In the first phase, they were separated into two groups of “Rattlers” and “Eagles” that had little contact. As each group formed its own identity, they began to display hostility on the rare occasions when they met together. During the second phase, the two groups were given competitive tasks and tensions boiled over, with each group name calling, sabotaging each other’s efforts and violently attacking one another.
In the third phase, the researchers attempted to reduce tensions. At first, they merely brought them into friendly contact, with little effect. The boys just sneered at each other. However, when they were tricked into challenging tasks where they were forced to work together in order to be successful, the tenor changed quickly. By end of the camp the two groups had fallen into a friendly camaraderie.
We can’t expect people to understand each other simply by putting them together. However, when they are given a common goal, diversity and inclusion can peacefully coexist. Incidentally, this effects strengthens when the task becomes more critical to achieve. During the Korean War, for example, despite a rocky start, racially integrated units performed equal to or better than segregated ones.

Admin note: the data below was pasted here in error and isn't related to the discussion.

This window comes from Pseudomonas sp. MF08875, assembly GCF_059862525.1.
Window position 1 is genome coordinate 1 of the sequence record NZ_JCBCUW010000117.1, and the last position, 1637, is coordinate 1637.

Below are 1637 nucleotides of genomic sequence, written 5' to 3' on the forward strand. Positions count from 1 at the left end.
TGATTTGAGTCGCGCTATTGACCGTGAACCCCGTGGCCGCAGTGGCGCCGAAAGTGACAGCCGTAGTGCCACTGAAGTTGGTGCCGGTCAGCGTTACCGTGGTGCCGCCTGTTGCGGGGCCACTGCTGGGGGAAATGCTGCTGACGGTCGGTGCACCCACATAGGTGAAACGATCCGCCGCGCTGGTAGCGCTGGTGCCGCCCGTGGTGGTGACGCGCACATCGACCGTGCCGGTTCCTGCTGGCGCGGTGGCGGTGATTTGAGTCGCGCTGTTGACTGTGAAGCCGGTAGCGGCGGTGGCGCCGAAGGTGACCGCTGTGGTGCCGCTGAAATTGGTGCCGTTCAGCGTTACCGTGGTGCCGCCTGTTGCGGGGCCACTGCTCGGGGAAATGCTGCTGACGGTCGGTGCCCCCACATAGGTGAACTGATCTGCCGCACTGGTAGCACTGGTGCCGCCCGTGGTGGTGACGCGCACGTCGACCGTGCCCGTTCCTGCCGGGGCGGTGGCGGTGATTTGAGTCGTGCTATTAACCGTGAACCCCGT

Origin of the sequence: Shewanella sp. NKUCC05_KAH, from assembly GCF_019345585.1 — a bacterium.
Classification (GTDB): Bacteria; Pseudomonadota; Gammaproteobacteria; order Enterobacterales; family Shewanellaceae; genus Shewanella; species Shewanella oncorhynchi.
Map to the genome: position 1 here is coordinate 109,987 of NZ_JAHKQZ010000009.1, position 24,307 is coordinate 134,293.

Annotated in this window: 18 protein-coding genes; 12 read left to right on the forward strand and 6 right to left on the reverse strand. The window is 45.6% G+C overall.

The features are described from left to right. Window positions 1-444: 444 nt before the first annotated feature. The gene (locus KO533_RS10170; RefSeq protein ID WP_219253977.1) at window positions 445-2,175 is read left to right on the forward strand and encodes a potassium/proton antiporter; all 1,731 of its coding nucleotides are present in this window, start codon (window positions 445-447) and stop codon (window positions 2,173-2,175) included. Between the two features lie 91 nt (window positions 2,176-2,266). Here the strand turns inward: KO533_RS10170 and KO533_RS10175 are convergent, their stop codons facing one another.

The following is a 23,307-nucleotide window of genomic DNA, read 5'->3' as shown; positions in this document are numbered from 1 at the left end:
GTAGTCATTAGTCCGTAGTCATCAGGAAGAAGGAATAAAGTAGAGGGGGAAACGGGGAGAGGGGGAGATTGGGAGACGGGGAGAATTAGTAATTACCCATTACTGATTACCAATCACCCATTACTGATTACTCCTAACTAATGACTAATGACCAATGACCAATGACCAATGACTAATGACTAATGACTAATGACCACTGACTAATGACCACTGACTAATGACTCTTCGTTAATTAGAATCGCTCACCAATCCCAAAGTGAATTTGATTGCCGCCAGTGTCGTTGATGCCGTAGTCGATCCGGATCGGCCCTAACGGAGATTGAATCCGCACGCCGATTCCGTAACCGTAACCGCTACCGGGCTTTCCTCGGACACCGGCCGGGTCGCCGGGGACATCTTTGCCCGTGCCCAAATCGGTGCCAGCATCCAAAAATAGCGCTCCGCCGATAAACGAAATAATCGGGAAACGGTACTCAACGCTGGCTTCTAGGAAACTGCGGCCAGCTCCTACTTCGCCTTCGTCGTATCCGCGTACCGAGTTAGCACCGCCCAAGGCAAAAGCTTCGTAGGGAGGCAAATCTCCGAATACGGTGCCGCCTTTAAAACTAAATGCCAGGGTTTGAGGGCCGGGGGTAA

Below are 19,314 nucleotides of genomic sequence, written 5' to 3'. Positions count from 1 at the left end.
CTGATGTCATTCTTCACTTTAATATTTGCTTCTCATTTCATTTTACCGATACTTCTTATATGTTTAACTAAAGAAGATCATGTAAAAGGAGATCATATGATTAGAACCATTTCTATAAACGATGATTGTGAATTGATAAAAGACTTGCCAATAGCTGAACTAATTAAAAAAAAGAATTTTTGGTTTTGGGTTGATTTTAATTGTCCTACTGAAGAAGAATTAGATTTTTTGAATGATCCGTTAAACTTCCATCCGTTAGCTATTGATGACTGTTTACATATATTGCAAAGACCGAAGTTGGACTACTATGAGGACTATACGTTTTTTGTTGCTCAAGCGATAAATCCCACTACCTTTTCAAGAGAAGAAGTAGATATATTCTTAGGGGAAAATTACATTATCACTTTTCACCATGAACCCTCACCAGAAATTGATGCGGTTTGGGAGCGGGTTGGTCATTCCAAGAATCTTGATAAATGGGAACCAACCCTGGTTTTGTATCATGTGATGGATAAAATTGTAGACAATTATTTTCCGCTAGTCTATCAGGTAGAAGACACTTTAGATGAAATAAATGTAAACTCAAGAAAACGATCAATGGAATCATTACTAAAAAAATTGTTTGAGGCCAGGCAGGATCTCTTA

During the Iraq war, General Stanley McChrystal ran into many of the problems described above. As he explains in Team of Teams, he had a diverse group of Navy SEALs, Army Special Forces and other elite units under his command. Yet despite their individual prowess, their group identities made it hard for them to integrate their efforts and collaborate effectively.
He responded by implementing a number of strategies, such as upgrading liaison officers and embedding key personnel to serve in other units. For example, a commando would spend six months in an analyst unit and vice versa. Over time, internal silos broke down as the group identity of the force as a whole became dominant over the unit identities.
One interesting thing to note is that in a follow-up book, One Mission, Chris Fussell, recounts his experience as a liaison officer while still a junior officer. Because he had little clout at the time, he was mostly ignored. While he felt it benefited him as an officer, it did little to improve decision-making. McChrystal’s later innovation was to send only top people to be liaisons.
So the lesson is that for diversity to work, it has to create a little tension and that will cause some discomfort. However, if we make it a priority and invest the resources of our best people to make it successful, the benefits will far outweigh the costs.
An earlier version of this article first appeared in Inc.com